2012: How will your church engage one of the most anticipated years?

by Jere Mahaffey

Think about it… we've been talking about 2012 since 2008.

It all began with the Mayan calendar obsession. For anyone who took a news sabbath for the last four years, the Mayan calendar obsession was a circulating story in the media about an ancient Mayan calendar ending in the year 2012. For the record, the Mayan culture had many calendars which ended at various points. (insert sigh of ancient cultural relief)

The hype continued as we entered into the 2008 election season. Everyone wondered what the next four years under a new president would look like.  All political eyes were already anticipating the 2012 end to the then unknown president's four year term.  I even remember seeing a statirical t-shirt that read "Sarah Palin 2008" on the front and "…the world's ending in 2012 anyway" on the back.  For our consersative friends, I did not purchase this admittedly clever albeit overly negative tshirt.

It did not take long for some in the Christian church to jump onto the world-ending frenzy, either. Remember last spring when American Christian radio host, Harold Camping, declared the rapture would occur May 21, 2011? …yeah, about that. (Dear Harold, if you're reading this, check out Matthew 24 and Mark 13.)

Here we are, though. We are tweny-three days into 2012. (Sorry to disappoint, Harold.)

However, 2012 is still an incredibly charged and anticipated year.  It's election season, and already the church has made quite a few splashes in the mainstream media.  Christian organizations have sponsored debates, political prayer ceremonies, and expensive ad campaigns.  Political pundits are asking if right-wing Christian Republicans will allow their party to nominate Mitt Romney because he is a Mormon. With a still struggling economy and troops overseas, many even still fuel conversations about the world's unforeseen ending.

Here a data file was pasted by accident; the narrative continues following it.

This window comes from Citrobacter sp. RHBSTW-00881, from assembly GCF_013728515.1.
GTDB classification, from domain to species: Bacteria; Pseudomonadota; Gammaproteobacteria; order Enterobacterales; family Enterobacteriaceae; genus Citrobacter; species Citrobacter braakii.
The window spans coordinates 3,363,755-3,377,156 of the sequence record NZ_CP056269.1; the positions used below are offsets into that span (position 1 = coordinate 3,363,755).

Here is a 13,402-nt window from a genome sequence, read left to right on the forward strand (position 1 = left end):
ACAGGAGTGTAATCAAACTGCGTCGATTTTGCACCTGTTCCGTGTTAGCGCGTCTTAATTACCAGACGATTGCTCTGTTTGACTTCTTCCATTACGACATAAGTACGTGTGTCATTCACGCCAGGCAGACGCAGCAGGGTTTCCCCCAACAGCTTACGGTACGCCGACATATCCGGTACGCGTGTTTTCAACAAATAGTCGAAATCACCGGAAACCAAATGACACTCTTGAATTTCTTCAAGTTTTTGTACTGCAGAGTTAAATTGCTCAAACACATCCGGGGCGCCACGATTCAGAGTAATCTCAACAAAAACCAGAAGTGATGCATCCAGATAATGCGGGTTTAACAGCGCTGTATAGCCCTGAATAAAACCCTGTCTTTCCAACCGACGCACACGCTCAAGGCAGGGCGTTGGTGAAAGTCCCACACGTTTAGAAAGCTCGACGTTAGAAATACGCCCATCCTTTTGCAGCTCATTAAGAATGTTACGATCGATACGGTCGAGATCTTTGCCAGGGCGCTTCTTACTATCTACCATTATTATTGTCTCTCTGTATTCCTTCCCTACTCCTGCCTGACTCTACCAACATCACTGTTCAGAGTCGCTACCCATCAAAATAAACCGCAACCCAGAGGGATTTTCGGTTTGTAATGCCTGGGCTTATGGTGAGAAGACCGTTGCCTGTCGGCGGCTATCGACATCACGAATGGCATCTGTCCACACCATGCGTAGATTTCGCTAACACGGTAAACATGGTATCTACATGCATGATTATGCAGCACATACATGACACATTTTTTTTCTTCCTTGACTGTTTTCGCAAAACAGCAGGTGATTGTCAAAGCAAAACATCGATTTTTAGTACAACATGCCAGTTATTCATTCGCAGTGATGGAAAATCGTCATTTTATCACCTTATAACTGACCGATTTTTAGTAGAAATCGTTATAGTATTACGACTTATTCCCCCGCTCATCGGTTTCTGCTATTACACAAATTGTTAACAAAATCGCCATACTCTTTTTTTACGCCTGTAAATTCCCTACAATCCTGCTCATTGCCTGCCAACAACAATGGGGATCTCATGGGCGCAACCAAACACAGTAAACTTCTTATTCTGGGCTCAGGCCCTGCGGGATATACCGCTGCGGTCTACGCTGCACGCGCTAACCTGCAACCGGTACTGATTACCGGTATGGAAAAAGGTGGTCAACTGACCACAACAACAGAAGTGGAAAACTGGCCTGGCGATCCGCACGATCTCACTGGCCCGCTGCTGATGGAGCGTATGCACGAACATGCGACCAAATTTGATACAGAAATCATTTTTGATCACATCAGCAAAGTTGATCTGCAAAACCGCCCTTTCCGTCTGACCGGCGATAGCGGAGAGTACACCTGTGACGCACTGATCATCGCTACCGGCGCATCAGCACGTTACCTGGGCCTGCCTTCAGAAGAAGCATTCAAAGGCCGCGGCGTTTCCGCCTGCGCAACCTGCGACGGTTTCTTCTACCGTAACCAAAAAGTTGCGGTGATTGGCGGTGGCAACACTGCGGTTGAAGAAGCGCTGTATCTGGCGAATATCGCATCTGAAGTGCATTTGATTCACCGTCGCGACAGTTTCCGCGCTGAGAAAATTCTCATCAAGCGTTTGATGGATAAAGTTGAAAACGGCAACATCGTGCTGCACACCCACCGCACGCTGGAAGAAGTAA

In 2012, the world is looking to see who the church will be and what the church will do.

So here's a question: who will your church be, and what will your church do in 2012? 

If you're like me, politically and socially charged seasons such as these makes you nervous about how the church will or will not be remembered. However, since when were Christians called to live out of fear?  Such an anticipated year and season is, in fact, a unique opportunity for the church.  I pray you and your church will take time this year to prayerfully consider ways in which you can make an impact in your community.  Instead of spreading fear or loaded political jargon, what if the church was remembered in 2012 for making monumental strides toward alleviating poverty, building community partnerships, taking steps toward true justice and peace, and much, much more?

We can be. I pray you and your church will join all of us here at ESA in making 2012 a year for hope and Kingdom building.

The Kingdom is among you, my friends.

 

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